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James II: Will the real King of England please stand up?

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What is a king to do, when he no longer has a crown? The fall of James II was dramatic as it was unexpected. It changed everything; it ushered in a constitutional monarchy and a Bill of Rights, and set in train a series of radical new ideas about individual freedoms, and collective governance, that found their surest expression in the American Declaration of Independence.

Yet for James II and for all those who believed in ‘Divine Right’ kingship, it was an unthinkable disaster that raised as many questions as it answered. By 1700, save for James’s young son and daughters, the direct Stuart line seemed to have all-but exhausted itself. As far as Parliament was concerned, only the fifty-eighth in line to the throne – the 74-year-old Electress Sophia of Hanover – appeared fit to wear the crown, once the job description had been changed to exclude Catholics.

The loading of the dice in this way, in order to guarantee politically acceptable and largely quiescent rulers, appeared to many to be an abandonment of tradition and of all that was sacred in monarchy. It compelled part of Tory England to offer increasingly contorted justifications for the Hanoverian succession; while driving the remainder more firmly towards Jacobitism.

And Jacobitism, itself, was James II’s most enduring creation. In exile, he fashioned and honed the aura of “Jacobus” – the rightful, but wronged – king, about himself. Monarchy was once again holy, divinely inspired and ordained. It was alluring enough to compel his followers to give up estates and livelihoods in order to follow him into exile, or onto the battlefields of Killiekrankie and the Boyne. It sent the ‘Wild Geese’ in flight from the shores of Ireland to form the backbone of his new “Royal” army in France and, later, to provide veteran regiments for Louis XIV and his heirs. And, it saw Highlanders – whose pay could no longer be guaranteed – sent away to fight and die in Catalonia, with the “blessings of a king and a father” who regretted that so many of his former officers should be reduced to the ranks. In London coffee shops and drinking dens, King James’s name was still revered and Aphra Behn – the seminal Feminist writer of the Seventeenth Century – turned her hand to producing a stream of Jacobite verse, even as the king’s agents were struggling onto the Lancashire coast, laden with “a great Quantity of Arms … Kettle drums, Trumpets, Jack Boots and Saddles”.

James’s choice of imagery was not, therefore, unthinking or heavy-handed choice of imagery; and the King’s memoirs and works of religious devotion were not the products of an untutored, dull, or unimaginative mind. Not every man is possessed with charm or marked by political acumen. Indeed, James’s inability to dissemble to any great extent might even be thought laudable in another walk of life. In an age of trimmers, who prized personal advancement above all else and who would turn deception and greed into refined, almost gentlemanly arts, there may even be something strangely noble in James’s headlong – and sometimes brutally stark - adherence to what he saw as principle and to a religious conviction that, within the context of English politics at the Restoration could not possibly lead him to any other destination but his own, particular, Golgotha.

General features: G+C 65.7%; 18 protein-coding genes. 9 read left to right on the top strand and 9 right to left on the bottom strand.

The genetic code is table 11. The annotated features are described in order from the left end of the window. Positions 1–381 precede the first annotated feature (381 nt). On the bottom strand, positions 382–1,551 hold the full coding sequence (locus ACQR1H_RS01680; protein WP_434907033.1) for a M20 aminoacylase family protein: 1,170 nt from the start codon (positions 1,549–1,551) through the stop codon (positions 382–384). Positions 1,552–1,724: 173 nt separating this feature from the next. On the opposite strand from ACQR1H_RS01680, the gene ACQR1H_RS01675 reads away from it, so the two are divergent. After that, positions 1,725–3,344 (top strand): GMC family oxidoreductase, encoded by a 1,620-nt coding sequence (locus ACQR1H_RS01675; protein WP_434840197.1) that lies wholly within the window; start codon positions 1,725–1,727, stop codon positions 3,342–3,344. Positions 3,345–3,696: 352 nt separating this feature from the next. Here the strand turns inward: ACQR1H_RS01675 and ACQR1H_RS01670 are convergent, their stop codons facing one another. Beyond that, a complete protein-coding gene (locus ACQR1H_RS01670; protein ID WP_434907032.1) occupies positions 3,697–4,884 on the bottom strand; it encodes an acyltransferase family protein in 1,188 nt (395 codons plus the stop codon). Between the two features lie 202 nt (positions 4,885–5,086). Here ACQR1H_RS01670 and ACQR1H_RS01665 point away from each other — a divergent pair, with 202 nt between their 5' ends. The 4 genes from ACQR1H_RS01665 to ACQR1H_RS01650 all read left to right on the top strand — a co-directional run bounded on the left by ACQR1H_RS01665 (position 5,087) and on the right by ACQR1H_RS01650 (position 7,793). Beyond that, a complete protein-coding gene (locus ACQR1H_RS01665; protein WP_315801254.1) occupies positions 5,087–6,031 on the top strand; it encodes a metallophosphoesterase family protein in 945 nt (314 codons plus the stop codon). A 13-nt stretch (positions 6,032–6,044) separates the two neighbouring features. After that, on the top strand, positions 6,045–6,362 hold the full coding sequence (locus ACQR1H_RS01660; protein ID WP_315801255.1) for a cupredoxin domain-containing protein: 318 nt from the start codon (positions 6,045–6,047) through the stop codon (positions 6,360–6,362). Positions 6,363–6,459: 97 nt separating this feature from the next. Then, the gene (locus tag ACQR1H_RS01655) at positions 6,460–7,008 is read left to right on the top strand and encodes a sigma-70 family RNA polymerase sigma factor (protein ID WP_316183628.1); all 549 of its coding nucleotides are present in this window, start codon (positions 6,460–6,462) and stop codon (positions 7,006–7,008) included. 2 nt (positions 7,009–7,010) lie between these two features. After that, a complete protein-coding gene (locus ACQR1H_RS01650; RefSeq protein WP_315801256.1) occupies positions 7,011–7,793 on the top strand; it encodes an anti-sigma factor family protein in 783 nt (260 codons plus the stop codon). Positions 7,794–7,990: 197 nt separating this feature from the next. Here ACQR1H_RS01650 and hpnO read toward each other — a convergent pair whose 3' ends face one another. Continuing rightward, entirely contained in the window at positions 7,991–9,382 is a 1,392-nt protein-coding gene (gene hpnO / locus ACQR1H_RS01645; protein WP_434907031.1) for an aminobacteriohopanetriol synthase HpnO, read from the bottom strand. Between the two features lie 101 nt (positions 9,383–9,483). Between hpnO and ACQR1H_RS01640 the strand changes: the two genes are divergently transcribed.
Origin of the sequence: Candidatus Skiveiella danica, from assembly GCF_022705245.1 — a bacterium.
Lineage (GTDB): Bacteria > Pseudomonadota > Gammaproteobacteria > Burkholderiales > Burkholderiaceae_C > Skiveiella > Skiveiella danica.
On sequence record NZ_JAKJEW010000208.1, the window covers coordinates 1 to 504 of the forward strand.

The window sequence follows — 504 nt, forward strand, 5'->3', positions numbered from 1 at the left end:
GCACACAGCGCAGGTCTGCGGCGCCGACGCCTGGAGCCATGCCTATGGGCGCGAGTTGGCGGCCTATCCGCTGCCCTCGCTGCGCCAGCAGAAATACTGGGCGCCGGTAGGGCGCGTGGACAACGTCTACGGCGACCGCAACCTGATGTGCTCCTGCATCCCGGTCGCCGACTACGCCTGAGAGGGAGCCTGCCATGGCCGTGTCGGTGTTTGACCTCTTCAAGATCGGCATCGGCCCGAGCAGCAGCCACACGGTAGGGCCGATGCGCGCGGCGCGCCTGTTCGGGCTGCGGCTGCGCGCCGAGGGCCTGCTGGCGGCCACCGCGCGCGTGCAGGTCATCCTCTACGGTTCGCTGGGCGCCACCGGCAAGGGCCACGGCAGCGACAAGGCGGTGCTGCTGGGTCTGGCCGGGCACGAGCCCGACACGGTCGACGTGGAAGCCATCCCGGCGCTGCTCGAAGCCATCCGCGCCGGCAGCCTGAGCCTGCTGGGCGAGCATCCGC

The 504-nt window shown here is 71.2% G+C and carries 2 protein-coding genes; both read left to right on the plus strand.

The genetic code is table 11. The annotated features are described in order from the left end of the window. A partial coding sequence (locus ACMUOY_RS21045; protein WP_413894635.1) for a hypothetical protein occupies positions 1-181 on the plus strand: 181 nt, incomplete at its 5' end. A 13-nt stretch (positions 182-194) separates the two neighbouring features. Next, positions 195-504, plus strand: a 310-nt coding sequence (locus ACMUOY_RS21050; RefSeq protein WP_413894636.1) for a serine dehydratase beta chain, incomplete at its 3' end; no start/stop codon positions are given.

His tragedy was, therefore, rooted not so much in the loss of his power, hereditary rights and influence, but in the enormous human cost that resulted from his immense, misdirected self-belief.

Yet, there was another twist in the tail. Chivalric virtues and religious imperatives were no longer the defining qualities for European monarchs. Though as a young man, King James might have fought against Cromwell’s republican troops in the army of monarchical Spain; it was much harder for his heir – who charged the British lines at the battle of Malplaquet – to justify riding down his own supposed subjects as the client of a foreign king. In making Jacobitism synonymous in the popular mind with support for a proselytising Catholic monarchy and a military alliance with absolutist France, James hopelessly misread the guiding political and religious preoccupations of the majority of the people of the British Isles. However unwittingly, this former king had bequeathed to his heirs and to Jacobitism a legacy which – despite its short-term advantages – was no more than a poisoned chalice.

So what of the Stuarts, themselves? The last of his direct line – the titular ‘James III’ or the ‘Old Pretender’, and his sons Bonnie Prince Charlie and Cardinal Henry of York – were all eventually laid to rest, in Rome, in a mausoleum paid for by a Hanoverian king. In 1829, Sir Walter Scott would give short-shrift to the Sobieski-Stuart brothers (a couple of con-men) who claimed descent from James II and wrote a number of spurious histories in order to further their claims. In more recent times, the Scottish Independence Referendum campaign saw the 81-year-old Duke Franz of Bavaria being touted as a possible replacement king of Scotland: on account of him being the great-great-great-great-great-great-great grandson of James II.

Yet, a preoccupation with hereditary and legitimacy is a strange thing. The Duke of Berwick – James II’s illegitimate son – was intelligent, courageous, cultured and a man of the European Enlightenment. Possessed of a dry, self-deprecating, wit; he was far removed from both his half-brother; the luckless, melancholic ‘Old Pretender’, and the Hanoverian claimant to the throne; the bullying, boorish, George I. In some respects, Berwick is the best king that Great Britain never had: and it’s as well to reflect upon that when we consider the hereditary principle and call upon the ‘rightful’ king to stand up.

By John Callow

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